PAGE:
Me and Aphrodite #2

Well, the sun finally came out for the last couple of days of our trip to Aphrodite’s Isle so, having visited the Baths of Aphrodite on a previous visit, this time we headed to the Sanctuary of Aphrodite at Kouklia and the nearby ‘birthplace’ of Aphrodite at Petra tou Romiou (Rock of the Greeks, aka Aphrodite’s Rock).

From all accounts the cult of Aphrodite was a fairly salacious forerunner of the 1960s summer of love (not that I personally witnessed the former and was too young to be a participant in the latter!) and Aphrodite was not actually born at her ‘rock’, but merely made landfall there, apparently carried ashore on a turtle shell.

The beach at her birthplace is shingle and very painful to walk upon barefooted. Still, I paddled there in the Med and made landfall myself, sadly not as Adonis, but as a late-middle-age Brit with his jeans rolled up to his knees.

This is the coastline with the furthermost sea stacks identifying the ‘birthplace’:

Petra tou Romiou
Distant view of Aphrodite’s Rock

… and this is where she made landfall:

Aphrodite's landfall and my paddling pool
Aphrodite’s landfall and my paddling pool

The cult of Aphrodite on Cyprus really took off around the 12th century BC so it was no surprise on our earlier visit to discover that the Baths of Aphrodite is actually a rather attractive freshwater pool fed by a small waterfall and not what we would recognise today as a proper bathtub. More of a surprise, then, on our current visit to discover it could well have been a ‘proper’ bath. The Palaepaphos museum at the Sanctuary of Aphrodite has a terrific carved limestone bathtub on display at the Sanctuary dating from the 12th century BC, inclusive of an inner seat and a sponge holder:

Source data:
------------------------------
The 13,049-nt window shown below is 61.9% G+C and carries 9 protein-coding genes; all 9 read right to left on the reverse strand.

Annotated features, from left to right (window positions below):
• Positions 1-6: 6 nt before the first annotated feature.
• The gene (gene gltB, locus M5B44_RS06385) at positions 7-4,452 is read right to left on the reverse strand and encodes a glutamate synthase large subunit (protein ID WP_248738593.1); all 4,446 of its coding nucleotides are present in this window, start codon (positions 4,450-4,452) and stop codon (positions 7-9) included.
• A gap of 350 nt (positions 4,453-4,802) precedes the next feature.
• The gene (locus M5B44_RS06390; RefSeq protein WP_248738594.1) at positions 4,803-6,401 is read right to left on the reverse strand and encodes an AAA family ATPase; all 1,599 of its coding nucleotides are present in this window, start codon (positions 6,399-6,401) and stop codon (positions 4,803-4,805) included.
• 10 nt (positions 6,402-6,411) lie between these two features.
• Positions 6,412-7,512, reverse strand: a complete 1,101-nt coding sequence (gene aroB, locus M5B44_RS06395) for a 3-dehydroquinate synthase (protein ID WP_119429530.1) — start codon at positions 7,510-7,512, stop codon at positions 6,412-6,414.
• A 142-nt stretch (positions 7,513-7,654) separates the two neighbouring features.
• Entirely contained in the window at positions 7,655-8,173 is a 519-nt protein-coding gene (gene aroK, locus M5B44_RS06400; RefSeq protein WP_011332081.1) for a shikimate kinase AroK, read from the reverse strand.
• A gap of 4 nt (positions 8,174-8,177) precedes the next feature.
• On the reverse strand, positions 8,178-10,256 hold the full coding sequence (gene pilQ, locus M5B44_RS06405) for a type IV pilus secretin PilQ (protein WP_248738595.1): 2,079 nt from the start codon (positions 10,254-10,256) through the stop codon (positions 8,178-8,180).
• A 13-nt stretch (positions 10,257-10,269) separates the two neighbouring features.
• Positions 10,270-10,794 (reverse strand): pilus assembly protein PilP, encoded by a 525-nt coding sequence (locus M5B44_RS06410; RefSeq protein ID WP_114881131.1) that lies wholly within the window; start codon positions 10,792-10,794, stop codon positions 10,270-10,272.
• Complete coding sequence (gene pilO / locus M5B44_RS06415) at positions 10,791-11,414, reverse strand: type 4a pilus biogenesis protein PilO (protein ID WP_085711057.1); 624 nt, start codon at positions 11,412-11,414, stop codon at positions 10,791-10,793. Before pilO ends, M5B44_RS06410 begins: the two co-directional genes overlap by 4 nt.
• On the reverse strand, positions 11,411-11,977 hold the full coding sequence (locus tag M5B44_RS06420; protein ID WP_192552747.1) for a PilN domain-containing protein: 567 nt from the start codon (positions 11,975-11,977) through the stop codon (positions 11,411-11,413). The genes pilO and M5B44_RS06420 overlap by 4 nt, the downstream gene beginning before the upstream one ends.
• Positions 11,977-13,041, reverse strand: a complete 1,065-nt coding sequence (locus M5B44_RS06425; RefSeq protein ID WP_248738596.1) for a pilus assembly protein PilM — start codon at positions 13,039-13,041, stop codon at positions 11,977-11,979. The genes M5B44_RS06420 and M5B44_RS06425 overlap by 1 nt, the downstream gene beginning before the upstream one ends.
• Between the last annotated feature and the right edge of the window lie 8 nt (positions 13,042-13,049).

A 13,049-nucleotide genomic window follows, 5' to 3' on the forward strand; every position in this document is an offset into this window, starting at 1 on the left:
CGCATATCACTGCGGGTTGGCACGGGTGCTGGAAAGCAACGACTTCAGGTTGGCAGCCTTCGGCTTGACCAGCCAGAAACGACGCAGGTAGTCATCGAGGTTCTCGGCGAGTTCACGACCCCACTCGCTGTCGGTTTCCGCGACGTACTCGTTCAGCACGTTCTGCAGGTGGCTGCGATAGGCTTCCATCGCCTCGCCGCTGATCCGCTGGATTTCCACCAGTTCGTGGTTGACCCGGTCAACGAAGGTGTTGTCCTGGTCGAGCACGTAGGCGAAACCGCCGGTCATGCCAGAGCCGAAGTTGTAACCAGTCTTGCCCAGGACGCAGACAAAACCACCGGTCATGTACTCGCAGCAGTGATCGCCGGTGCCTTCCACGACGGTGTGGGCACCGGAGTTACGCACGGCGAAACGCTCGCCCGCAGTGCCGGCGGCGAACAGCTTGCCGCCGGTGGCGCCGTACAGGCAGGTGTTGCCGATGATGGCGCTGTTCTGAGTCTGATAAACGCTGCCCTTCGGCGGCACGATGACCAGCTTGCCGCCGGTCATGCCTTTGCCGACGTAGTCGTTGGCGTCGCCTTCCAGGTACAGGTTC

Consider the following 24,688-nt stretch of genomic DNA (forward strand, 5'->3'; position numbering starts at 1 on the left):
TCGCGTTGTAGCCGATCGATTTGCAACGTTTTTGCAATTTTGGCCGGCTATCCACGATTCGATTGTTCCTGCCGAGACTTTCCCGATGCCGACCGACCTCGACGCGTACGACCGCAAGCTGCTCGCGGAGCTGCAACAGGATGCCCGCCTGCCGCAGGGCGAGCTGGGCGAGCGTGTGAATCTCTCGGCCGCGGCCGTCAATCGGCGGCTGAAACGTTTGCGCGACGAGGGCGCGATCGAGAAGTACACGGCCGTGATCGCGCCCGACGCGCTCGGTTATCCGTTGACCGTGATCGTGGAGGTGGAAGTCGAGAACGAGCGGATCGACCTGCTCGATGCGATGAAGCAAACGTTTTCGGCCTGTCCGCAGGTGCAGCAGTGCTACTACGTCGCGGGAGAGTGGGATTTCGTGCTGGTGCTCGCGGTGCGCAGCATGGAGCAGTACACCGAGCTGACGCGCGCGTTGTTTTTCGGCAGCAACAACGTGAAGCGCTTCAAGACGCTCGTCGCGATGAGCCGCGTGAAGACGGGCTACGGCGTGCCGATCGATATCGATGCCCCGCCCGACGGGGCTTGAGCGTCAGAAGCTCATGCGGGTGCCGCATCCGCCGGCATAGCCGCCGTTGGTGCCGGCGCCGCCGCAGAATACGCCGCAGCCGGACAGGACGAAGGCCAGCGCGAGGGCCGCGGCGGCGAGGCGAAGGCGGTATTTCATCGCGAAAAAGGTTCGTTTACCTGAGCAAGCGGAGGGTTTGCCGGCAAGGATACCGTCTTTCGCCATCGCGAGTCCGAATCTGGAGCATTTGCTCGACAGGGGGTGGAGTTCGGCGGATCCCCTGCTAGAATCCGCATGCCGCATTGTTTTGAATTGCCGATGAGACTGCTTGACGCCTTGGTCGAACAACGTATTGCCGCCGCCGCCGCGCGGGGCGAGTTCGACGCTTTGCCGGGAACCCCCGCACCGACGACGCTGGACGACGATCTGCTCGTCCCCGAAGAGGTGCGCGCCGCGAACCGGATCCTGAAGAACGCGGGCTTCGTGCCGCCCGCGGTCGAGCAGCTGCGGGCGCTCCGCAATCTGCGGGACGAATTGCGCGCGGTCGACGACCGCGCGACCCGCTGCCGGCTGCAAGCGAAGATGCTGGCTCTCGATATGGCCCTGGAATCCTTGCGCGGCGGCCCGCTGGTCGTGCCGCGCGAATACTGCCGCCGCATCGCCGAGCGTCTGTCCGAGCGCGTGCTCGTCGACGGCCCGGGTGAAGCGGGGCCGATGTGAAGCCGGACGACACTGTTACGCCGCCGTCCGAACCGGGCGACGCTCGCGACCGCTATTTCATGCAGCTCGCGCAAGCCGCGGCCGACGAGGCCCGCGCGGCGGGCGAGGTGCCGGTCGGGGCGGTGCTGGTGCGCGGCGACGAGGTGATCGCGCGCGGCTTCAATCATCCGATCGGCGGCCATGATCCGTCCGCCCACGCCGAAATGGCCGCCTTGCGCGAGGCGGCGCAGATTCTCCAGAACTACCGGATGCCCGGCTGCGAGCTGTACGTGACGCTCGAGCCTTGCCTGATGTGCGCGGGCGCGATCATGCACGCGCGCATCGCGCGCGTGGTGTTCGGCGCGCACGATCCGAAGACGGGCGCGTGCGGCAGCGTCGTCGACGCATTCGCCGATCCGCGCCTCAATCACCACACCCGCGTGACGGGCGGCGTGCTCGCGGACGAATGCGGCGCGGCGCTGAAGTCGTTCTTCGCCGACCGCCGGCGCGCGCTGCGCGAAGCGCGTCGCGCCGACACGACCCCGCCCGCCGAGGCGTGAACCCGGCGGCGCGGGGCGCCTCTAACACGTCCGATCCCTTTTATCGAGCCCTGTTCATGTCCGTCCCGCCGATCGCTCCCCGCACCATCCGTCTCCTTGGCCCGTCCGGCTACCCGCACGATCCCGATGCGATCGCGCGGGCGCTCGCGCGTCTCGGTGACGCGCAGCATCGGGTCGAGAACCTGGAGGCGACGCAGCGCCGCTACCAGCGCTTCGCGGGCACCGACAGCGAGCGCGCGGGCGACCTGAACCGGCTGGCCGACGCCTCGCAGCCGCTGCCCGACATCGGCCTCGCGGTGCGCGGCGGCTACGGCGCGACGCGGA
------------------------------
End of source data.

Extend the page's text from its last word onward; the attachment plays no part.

12th century BC carved limestone bath, Palaepaphos
12th century BC carved limestone bath, Palaepaphos showing the raised inner seat. The sponge-holder is out of view.

Anyone old enough to remember the 1979 TV mini-series ‘The Aphrodite Inheritance’, itself set in Cyprus, will probably recall that Alexandra Bastedo played the role of a mythological goddess in human form. I don’t think her character was supposed to represent Aphrodite per se despite the fact that she had developed her own cult-following after playing Sharron Macready in the late 60s TV series ‘The Champions’ . Maybe that is what piqued my interest in Cyprus and the Aphrodite connection, or maybe it was because a young Greek woman called Afrodite once thought me good-looking πŸ˜‰

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LanterneRouge

😎 - Former scientist, now graduated to a life of leisure. - Family man (which may surprise the family; it certainly surprises him). - Likes cycling and old-fashioned B&W film photography. - Dislikes greasy-pole-climbing 'yes men'. - Thinks Thea Gilmore should be much better known than she is. - Values decency over achievement.

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